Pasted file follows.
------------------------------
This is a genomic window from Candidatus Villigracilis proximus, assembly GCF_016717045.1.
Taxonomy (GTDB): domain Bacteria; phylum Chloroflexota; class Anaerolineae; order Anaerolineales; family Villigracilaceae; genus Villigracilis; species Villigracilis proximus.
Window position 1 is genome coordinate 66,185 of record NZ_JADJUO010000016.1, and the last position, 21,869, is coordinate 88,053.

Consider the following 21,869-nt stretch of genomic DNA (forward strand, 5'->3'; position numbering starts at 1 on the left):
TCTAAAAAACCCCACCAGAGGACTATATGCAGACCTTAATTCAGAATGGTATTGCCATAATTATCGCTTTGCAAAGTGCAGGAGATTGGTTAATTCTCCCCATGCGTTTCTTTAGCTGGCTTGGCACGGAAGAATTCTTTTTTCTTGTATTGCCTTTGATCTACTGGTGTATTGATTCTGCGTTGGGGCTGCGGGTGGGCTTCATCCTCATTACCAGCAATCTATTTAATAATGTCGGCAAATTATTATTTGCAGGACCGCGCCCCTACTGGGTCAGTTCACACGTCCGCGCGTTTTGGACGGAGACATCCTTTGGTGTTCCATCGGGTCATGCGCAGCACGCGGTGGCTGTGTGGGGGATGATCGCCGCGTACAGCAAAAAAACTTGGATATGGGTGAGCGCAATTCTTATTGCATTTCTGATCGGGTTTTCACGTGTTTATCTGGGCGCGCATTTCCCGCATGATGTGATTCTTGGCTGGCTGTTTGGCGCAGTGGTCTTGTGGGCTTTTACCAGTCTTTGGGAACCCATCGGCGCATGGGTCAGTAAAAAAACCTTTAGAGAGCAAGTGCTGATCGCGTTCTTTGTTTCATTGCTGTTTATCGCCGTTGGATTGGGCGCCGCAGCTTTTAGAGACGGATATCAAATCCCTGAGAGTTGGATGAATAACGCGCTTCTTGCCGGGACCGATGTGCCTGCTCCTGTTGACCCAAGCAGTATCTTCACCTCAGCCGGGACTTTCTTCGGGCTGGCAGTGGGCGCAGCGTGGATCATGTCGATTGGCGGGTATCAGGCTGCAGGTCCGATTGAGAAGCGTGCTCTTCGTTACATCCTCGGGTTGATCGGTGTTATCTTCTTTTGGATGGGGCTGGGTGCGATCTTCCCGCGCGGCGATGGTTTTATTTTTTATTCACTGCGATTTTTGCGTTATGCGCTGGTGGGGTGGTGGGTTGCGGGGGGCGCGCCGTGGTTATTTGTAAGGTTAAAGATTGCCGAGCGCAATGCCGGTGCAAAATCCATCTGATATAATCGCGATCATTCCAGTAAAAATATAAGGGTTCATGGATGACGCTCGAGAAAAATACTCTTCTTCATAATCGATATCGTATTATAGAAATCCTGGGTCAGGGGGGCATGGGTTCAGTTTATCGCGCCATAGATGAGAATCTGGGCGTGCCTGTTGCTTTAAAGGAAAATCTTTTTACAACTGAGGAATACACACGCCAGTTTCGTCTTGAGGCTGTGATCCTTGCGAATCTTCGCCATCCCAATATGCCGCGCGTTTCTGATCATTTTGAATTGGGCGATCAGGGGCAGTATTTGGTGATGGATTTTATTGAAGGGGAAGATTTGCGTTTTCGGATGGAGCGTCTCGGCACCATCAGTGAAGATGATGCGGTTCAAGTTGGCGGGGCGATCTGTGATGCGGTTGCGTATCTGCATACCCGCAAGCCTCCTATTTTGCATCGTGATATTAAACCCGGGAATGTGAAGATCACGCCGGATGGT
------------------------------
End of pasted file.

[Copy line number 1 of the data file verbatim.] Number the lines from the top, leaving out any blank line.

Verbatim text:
This is a genomic window from Candidatus Villigracilis proximus, assembly GCF_016717045.1.